In partnership with Visit Phoenix

The most memorable ways to explore the Sonoran Desert

From up high in a hot-air balloon to down low in the seat of a kayak, these are some of the coolest ways to experience Greater Phoenix

Sunset and a hot-air balloon. | Photo courtesy of Visit Phoenix

Eager to get outside—and make sure that your next adventure is not only a safe one, but a memorable one, too? On this action-packed trip, we’re giving you seven perspectives of Arizona’s Sonoran Desert—a collection that few others have experienced in its entirety. And one of the best things about this trip is that you can choose how to experience it—be it by land, water, or air.

Even if you don’t own a pair of hiking boots or a bicycle, there are still plenty of adventures to be had. This trip will show you that local outfitters are more than happy to put you in the saddle of a horse, the center of a tube, or the basket of a hot-air balloon in order to give you some of the most spectacular views of Greater Phoenix.

three people in red helmets drive an ATV through the water
A fun-filled ATV adventure through the water. | Photo courtesy of Visit Phoenix

1. Arizona Outdoor Fun

Hoping to get really up close and personal with the Sonoran Desert? Arizona Outdoor Fun is the perfect way to do exactly that. Located about 45 miles north of downtown Phoenix, Arizona Outdoor Fun provides ATV and UTV rentals, guided off-road tours, and shooting range lessons. Catering to both novice and skilled riders, there is a wide variety of vehicle types and tours to choose from, including four-seater vehicles perfect for families.

With access to more than 120 miles of trails—all of which were specifically designed to accommodate ATVs and UTVs—you’ll find yourself surrounded by landscapes most have only seen in the movies. Traverse deep canyons, climb over desert mountains, and race across the Agua Fria River. Rental and tour prices vary based on party size, vehicle type, and length of time, but all fees include a short driving lesson, helmets, goggles, and gloves.

a red, yellow and blue hot air balloon flies over the desert and large cacti
Rainbow Ryders offers hot-air balloon rides. | Photo courtesy of Visit Phoenix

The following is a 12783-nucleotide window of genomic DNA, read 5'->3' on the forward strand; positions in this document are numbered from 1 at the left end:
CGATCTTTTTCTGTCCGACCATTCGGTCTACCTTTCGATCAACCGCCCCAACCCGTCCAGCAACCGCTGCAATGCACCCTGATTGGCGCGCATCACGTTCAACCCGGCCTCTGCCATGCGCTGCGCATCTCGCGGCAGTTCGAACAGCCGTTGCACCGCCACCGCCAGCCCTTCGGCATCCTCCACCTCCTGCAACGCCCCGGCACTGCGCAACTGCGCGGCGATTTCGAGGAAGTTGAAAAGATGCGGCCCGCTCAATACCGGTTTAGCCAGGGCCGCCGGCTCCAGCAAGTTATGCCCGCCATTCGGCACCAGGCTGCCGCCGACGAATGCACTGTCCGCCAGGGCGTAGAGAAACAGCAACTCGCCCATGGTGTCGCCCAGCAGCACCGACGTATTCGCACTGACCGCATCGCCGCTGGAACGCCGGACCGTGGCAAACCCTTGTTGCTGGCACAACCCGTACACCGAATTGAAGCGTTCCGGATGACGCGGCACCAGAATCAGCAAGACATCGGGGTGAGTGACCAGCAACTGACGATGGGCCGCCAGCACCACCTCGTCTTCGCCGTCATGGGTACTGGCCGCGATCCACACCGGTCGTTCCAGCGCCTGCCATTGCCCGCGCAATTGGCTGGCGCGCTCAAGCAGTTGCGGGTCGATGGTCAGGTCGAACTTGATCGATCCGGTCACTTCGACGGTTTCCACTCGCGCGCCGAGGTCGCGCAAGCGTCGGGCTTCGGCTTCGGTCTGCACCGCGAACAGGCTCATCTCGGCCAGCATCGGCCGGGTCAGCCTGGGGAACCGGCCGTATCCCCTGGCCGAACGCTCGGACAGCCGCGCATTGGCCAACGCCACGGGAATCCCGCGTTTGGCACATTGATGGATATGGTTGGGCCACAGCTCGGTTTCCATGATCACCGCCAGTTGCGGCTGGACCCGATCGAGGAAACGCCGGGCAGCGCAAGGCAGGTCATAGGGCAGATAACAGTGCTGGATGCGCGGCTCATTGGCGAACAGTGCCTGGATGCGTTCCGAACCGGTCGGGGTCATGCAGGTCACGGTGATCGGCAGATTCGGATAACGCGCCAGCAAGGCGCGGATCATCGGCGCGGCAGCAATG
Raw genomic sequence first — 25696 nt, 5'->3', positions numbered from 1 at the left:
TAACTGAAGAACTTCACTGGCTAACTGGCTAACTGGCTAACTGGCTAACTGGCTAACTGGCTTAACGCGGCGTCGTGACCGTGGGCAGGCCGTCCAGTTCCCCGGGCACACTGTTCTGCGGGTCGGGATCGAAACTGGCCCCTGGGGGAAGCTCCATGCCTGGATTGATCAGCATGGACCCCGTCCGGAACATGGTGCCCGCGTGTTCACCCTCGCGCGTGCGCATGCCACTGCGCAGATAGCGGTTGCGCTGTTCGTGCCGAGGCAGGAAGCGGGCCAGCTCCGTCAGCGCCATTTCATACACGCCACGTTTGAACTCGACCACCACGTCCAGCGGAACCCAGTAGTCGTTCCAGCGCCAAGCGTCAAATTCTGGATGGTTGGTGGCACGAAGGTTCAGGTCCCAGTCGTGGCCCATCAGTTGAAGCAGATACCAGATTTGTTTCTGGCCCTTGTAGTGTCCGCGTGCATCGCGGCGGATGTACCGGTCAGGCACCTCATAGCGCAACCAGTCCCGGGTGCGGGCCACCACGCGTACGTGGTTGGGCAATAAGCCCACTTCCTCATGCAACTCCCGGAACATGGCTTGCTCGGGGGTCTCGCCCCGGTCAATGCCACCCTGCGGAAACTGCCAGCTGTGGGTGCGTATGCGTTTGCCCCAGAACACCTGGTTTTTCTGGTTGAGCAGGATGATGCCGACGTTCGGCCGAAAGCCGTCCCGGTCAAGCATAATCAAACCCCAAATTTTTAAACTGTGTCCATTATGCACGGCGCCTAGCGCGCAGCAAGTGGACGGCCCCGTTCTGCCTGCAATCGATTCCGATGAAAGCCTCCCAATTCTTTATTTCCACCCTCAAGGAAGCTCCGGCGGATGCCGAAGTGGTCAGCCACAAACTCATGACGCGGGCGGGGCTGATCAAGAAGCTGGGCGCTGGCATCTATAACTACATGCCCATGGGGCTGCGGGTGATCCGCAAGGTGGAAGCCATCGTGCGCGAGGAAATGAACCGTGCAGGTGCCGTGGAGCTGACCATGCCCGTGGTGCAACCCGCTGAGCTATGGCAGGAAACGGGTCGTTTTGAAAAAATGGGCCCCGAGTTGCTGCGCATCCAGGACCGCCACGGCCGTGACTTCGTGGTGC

2. Rainbow Ryders

If you’re looking to elevate your next adventure, then you’ll want to consider Rainbow Ryders. The team at Rainbow Ryders Phoenix launches hot-air balloon flights every day of the year, offering guests some truly remarkable, 360-degree views of the surrounding desert and mountain ranges. The entire experience takes about 3 hours—with roughly an hour of air time—and guests can choose between a sunrise or sunset flight (both are equally incredible, but sunset flights are only available November through February). While most flights hold anywhere from 12 to 14 people, Rainbow Ryders can accommodate smaller groups and offer reservations for private flights. Don’t forget to reward yourself with a post-flight prickly pear mimosa.

a desert landscape with yellow flowers, cacti and mountains in the background
Tom’s Thumb Trail. | Photo courtesy of Visit Phoenix

3. Tom’s Thumb Trail

Tom’s Thumb Trail is a moderate, 4-mile round-trip hike with a few steep inclines. The trail itself is extremely well-marked, and surrounded on all sides by the beautiful cacti and desert flora of the McDowell Sonoran Preserve. But the real highlight of the hike is its namesake, Tom’s Thumb. Take the “Rock Climbing Access Route” to see this unique rock formation—which looks like a thumbs-up and is named after local rock climber Tom Kreuser—up close. At the peak, hikers are rewarded with stunning panoramic views and a unique photo op. In addition to the well-marked trail and beautiful vistas, Tom’s Thumb Trail also has plenty of free parking and clean on-site bathrooms, and dogs are always welcome.